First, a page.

by Janet A. SteeleNews Reporter
Sometimes she opens her classes with a song.
"She is a professor that comes to class with a set agenda. She doesn't follow a book because she knows the material so well," said former student Jana Messer.
Susan Robbins, a UH associate professor of Social Work, is an eclectic mix of teacher and musician who endeavors to find a way to improve the state of social work in America. Indeed, she has found a unique way.
"I was a bad kid who had bad social workers when I was growing up," Robbins said.
"When you're a middle-class Jewish kid in Brooklyn, you don't go to jail. Instead, you go to psychiatrists, psychologists and social workers.
"I wanted to do something to change the social work field because what was done to me was unconscionable. Confidentialities were broken, and my parents were told things they weren't supposed to know. I was labeled the problem."
Robbins, 47, is a petite woman with henna-rinsed hair, a ready smile and piercing blue eyes. Her husky voice still carries traces of a Brooklyn accent.
Before embarking on her academic career in social work, Robbins lived a full musical life that many would envy.
"As a child, I was painfully shy. I could hardly answer the telephone," she said. "Performing was a way for me to overcome that."
Robbins, who sings under the name Susan Martin, has always been musically inclined and learned to play a ukulele at 15. During her boarding school years, she was introduced to the guitar, and the first seeds of her musical career were sown.
Robbins attended the University of Hartford because her parents hoped it would keep her away from the New York city night life. Nevertheless, she left after a year of college and moved to Greenwich Village.
"I played music in basket-houses, which means they didn't pay you. Entertainers would play short sets and pass the basket. Then the next entertainer would go," Robbins said.
Her music reflects a mix of blues, jazz, folk and ballads. Her selections can include jazzy "Wild Women Don't Have the Blues" to "American Jerusalem," which describes the numerous social ills of city life.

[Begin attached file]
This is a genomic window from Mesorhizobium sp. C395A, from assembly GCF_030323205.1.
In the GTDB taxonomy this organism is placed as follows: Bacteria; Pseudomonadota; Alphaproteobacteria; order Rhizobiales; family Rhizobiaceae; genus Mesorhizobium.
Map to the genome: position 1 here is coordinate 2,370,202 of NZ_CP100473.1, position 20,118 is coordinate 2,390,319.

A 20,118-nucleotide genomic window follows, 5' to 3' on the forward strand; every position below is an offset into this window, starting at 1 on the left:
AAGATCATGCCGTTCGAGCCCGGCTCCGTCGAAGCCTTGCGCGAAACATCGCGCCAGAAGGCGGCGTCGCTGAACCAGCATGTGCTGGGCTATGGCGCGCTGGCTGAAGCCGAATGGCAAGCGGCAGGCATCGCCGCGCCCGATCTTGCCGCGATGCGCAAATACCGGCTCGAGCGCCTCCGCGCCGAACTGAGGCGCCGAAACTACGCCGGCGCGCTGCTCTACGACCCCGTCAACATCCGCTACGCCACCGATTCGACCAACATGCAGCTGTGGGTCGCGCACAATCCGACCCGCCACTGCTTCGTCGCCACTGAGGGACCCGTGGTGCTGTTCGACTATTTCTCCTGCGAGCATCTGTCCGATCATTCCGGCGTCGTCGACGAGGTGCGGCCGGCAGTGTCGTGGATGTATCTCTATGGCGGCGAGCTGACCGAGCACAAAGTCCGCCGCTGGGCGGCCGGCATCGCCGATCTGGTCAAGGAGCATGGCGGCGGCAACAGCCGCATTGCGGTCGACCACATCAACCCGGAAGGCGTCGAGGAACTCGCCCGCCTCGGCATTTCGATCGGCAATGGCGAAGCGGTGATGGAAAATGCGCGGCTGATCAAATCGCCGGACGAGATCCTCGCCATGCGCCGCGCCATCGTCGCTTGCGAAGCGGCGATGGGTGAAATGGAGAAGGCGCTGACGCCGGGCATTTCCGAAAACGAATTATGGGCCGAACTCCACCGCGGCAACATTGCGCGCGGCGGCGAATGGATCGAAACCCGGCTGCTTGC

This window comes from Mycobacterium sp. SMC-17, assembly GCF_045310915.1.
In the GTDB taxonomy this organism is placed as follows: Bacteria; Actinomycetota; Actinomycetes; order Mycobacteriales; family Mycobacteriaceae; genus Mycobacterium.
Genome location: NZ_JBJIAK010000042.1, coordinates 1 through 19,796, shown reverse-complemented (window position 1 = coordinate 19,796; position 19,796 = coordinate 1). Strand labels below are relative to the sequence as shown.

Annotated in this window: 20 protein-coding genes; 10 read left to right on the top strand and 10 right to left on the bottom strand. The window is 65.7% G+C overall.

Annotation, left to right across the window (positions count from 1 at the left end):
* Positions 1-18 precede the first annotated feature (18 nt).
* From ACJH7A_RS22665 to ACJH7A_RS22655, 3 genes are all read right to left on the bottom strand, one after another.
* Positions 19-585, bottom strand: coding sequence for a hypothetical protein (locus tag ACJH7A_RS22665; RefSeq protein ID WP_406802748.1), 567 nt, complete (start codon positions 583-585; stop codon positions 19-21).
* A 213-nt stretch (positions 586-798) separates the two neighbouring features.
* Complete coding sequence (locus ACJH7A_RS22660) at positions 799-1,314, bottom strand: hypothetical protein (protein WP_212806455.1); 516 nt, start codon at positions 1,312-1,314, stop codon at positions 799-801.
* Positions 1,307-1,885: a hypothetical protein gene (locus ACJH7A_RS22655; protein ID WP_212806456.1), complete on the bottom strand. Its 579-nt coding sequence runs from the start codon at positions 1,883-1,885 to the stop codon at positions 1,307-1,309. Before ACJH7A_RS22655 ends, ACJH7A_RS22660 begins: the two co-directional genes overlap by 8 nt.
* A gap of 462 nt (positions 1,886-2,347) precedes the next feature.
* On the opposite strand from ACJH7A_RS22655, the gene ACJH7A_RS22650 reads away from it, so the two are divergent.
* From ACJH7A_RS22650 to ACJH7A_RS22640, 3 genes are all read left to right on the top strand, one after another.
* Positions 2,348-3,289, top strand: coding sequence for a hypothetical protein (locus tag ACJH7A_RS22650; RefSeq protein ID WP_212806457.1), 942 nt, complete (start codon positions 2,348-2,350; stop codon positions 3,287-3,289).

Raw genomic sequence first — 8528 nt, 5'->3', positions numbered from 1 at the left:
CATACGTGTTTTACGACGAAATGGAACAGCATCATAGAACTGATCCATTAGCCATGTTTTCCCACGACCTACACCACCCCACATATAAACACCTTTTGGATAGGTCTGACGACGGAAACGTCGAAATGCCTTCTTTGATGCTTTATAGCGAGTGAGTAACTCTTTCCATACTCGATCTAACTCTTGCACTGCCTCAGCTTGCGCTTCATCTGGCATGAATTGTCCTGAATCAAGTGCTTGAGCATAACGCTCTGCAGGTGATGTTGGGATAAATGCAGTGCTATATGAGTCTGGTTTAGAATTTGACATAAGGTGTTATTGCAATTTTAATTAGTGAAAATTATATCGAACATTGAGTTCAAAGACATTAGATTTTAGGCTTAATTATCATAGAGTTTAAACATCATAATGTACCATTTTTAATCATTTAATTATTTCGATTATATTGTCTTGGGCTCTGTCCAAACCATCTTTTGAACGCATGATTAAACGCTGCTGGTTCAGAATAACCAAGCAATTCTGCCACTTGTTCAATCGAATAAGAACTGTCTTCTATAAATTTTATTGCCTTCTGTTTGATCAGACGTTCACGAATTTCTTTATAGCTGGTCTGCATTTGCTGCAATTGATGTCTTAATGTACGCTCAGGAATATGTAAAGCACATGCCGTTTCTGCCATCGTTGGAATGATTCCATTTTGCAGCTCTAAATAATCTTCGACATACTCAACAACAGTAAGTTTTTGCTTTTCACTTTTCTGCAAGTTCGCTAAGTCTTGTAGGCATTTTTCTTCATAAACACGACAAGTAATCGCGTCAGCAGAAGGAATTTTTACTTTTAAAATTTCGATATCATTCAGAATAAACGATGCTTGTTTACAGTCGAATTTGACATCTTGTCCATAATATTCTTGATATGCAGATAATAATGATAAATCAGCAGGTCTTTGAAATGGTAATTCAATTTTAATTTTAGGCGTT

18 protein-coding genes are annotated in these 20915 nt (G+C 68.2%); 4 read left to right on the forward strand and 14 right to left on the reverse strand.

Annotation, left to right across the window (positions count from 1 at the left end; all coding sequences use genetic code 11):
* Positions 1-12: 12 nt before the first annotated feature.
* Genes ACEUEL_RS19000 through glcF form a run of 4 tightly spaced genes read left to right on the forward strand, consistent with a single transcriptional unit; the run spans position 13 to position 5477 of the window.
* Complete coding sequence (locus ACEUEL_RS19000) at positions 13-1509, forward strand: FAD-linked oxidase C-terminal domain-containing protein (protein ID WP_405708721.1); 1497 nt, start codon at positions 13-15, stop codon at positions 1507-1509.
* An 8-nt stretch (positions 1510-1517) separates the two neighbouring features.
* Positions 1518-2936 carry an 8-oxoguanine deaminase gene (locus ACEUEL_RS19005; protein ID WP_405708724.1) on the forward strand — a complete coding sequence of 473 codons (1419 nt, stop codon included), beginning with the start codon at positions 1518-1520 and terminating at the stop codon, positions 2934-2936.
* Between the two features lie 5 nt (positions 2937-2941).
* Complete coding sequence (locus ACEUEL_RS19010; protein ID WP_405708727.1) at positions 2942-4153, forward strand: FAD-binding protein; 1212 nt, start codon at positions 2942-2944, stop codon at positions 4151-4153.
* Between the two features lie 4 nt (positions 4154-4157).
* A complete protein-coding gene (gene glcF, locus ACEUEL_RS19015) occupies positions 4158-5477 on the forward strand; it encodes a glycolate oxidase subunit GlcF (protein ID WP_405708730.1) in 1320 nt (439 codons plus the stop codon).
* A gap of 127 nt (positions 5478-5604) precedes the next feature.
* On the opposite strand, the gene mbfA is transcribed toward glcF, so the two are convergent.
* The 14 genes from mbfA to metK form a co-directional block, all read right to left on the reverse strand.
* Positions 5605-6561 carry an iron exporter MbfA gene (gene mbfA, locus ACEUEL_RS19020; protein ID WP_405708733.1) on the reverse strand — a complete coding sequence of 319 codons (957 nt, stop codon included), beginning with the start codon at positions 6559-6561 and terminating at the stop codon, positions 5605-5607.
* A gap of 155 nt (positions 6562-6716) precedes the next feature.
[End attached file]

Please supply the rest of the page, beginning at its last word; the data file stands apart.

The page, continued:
While living in New York, Robbins performed regularly at local coffeehouses, such as the Four Winds and Folk City. She became a regular at the Gaslight, a famed Village coffeehouse she eventually managed.
Robbins said she was lucky to have lived in the Village during the '60s because she saw many blues greats. A few of her musical influences are Judy Henske, Mississippi John Hurt, Rev. Gary Davis and Bessie Smith.
Even though music dominated her life, social work was never far from Robbins' mind. After eight years in New York, she moved to Minnesota and completed her degrees in sociology and social work.
She eventually relocated to New Orleans, where she lived for four years and received her doctorate from Tulane University.
In 1980, the University of Houston offered Robbins a teaching opportunity she couldn't financially refuse.
She now teaches four primary classes in the Graduate School of Social Work: Gender/Culture/ Human Development, Mediation, Drugs in Society, and Confronting Oppression.
"Susan is very theatrical. Her classes were never boring," said former student Linda Schacht. "We had our final exam on her dining room table. It was a mediation class, and we were asked to settle a dispute between neighbors. I think it was her way of putting the students in a realistic situation."
When Robbins teaches her class on oppression, she may do a variation of the classic brown-eyed, blue-eyed experiment. She divides students alphabetically instead of by eye color.
"I will ignore half of the class for two-thirds of the lecture and watch the dynamics that occur between the two groups," Robbins said. "I think many of us do not see oppression even when it is happening to us and to others."
Robbins said she tries to inspire her students to think critically and encourages cooperative learning so that they are not competing for grades.
"She related to us on our level. She didn't want us to look at her as a professor with a doctorate," said former student Kelly Jones.
Robbins recently returned from Washington, where she gave two presentations for the Council on Social Work Education. One of the papers she presented explained a human behavior textbook she is writing. It speaks of incorporating political, ideological, and spiritual contents of human behavior.
Robbins also performed a musical presentation, "All Social Worker's Political," which she described as politically social songs that she and others wrote. She giggled when she remembered singing "Let's Neuter Newt."
Robbins said that many aspects of social work education are being addressed at this university.
"Social work needs to have a more overt political mission. We have sold out to psychotherapy for a long time. I think we have to go back to our roots, which started with the concern for the poor and disenfranchised," she said.
"We have to be concerned with government cutbacks for the neediest people in society, and an economic climate that is creating a larger gap between the rich and the poor."
In addition to her academic and musical careers, Robbins conducts a small social work practice from her Montrose home. She said that if she didn't work directly with people, her clinical skills would get rusty.
"I still play music professionally," she added with a hardy laugh.
Her next performance will be at Ovations, March 14.
"I used to play once a month; now it's once every four to six months," Robbins said.
She stood, shrugged her shoulders and said, "You can't do it all."